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Country Dark

Tom Franklin: Deep South storyteller.



Remember learning to spell the word "Mississippi"? That's M-I-crooked-letter-crooked-letter-I etc.

Tom Franklin remembers. It's the state where Franklin — short-story writer (Poachers) and novelist (Hell at the Breech and Smonk); teacher in the MFA program at the University of Mississippi — has set Crooked Letter, Crooked Letter (William Morrow).

If this new novel is a gentler take on what Franklin's fans have come to think of as his signature territory — the violent, male-dominated, backwoods Deep South — it's got its share of dark doings: two white teenage girls (one of them missing and presumed dead, the other definitely dead); a black man, also dead, left to rot in the woods, a feast for the buzzards; plus a scrawny, white good-for-nothing named Wallace Stringfellow, who rides a four-wheeler, smokes weed, keeps a mean dog named John Wayne Gacy along with a houseful of snakes, and talks of rape, because that's what women "like."

It's talk that Larry Ott doesn't like. Just as he doesn't like being the prime suspect in the disappearance of that teenager, named Cindy Walker, gone missing, body never found, and presumed dead (back in 1982). Or the prime suspect in the disappearance, 25 years later, of that other teenager (eventually found dead), a 19-year-old Ole Miss student named Tina Rutherford, daughter of the owner of Rutherford Lumber Mill, here in this rural landscape dotted with small towns, here in southeast Mississippi near the Alabama border.

But what is Larry Ott to do? Nothing, it turns out. The evidence to pin him to the missing or murdered girls is nonexistent. As are the customers at the garage, Ottomotive Repair, which Larry runs and which he inherited from his brute of a father. That business never sees a bit of business, but Larry does visit his mother, who is in a nursing home, a victim of Alzheimer's.

And yet Larry goes quietly about his own business, which is reading the works of his favorite writer, Stephen King, and keeping out of harm's way. Except he can't. As a kid, he was profiled as "girly" by his own father. As a teenager, he was rejected by his classmates. And as an unmarried man, living alone down a lonely country road in the house he grew up in, he was and he is viewed as a weirdo (and worse) by the community. But Silas "32" Jones knows better.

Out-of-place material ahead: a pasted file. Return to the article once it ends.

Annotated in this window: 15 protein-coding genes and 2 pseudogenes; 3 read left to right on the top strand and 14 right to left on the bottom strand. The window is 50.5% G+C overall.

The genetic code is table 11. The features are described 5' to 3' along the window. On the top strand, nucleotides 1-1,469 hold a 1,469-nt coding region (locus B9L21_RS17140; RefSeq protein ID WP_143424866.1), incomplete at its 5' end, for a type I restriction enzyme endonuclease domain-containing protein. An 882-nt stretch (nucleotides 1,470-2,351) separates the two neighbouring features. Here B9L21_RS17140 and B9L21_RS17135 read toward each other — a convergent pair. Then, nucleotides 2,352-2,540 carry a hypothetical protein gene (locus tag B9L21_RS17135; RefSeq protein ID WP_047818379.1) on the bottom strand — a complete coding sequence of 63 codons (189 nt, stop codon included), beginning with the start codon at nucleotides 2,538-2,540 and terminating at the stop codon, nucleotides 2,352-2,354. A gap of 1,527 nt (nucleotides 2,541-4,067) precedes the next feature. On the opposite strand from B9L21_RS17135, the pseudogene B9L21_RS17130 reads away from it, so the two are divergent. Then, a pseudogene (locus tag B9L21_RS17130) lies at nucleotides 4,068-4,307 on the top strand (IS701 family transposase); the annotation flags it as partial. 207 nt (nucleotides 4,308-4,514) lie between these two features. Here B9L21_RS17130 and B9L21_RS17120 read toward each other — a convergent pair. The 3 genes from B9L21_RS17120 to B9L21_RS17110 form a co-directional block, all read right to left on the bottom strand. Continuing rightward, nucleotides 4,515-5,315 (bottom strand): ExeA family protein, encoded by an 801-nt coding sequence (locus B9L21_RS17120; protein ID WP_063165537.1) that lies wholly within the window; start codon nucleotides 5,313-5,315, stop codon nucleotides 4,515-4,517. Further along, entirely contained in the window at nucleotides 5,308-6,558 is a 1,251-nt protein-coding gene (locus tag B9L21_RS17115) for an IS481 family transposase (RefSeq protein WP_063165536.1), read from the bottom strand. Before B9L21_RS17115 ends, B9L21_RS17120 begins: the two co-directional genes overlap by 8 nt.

Thirty-two was the number Silas wore when he played star shortstop in high school, after he arrived from Chicago with his mother, Alice, a native of the area. These days, Silas is Gerald County's constable, but he'd like to move to bigger duty.

Silas already has a good record with those who know him. He's got an understanding girlfriend. He's looked after by his one office worker. He's served friendly-like by a diner's waitress. And back in 1982, Silas, who is black, was briefly a friend of Larry Ott, who is white. More than friends, it turns out. And it's their relationship that serves as the backbone story in Crooked Letter, Crooked Letter, a story that has already earned its author recognition: chief title for October on the recommended Indie Next List (as judged by independent booksellers) and an Okra Pick for fall 2010 by the Southern Indie Booksellers Alliance.

The early recognition's earned. Crooked Letter, Crooked Letter makes for strong, true-to-its-setting storytelling. In the character of Wallace Stringfellow, whose full appearance arrives late in the novel, however, it goes one better: a depiction of true creepiness — a chilling portrait delivered by Tom Franklin at his most matter-of-fact. Wallace in dialogue with Larry: the essence of mounting uneasiness and a lesson in the art of revelation — Larry, as we've learned him to be, on the steadying side but eager for friendship; Wallace, as we fear him to be, increasingly, dangerously unhinged. It's a lesson in writing for students to profit from. It's a lesson Tom Franklin needn't deliver. It's here in these pages.

Tom Franklin will read from and sign copies of Crooked Letter, Crooked Letter at Square Books in Oxford on Wednesday, October 6th, at 5 p.m. and at Davis-Kidd Booksellers in Memphis on Thursday, October 7th, at 6 p.m. He'll be joined, at both events, by multi-award-winning crime novelist Laura Lippman, who will be reading from and signing her latest novel, I'd Know You Anywhere (William Morrow).

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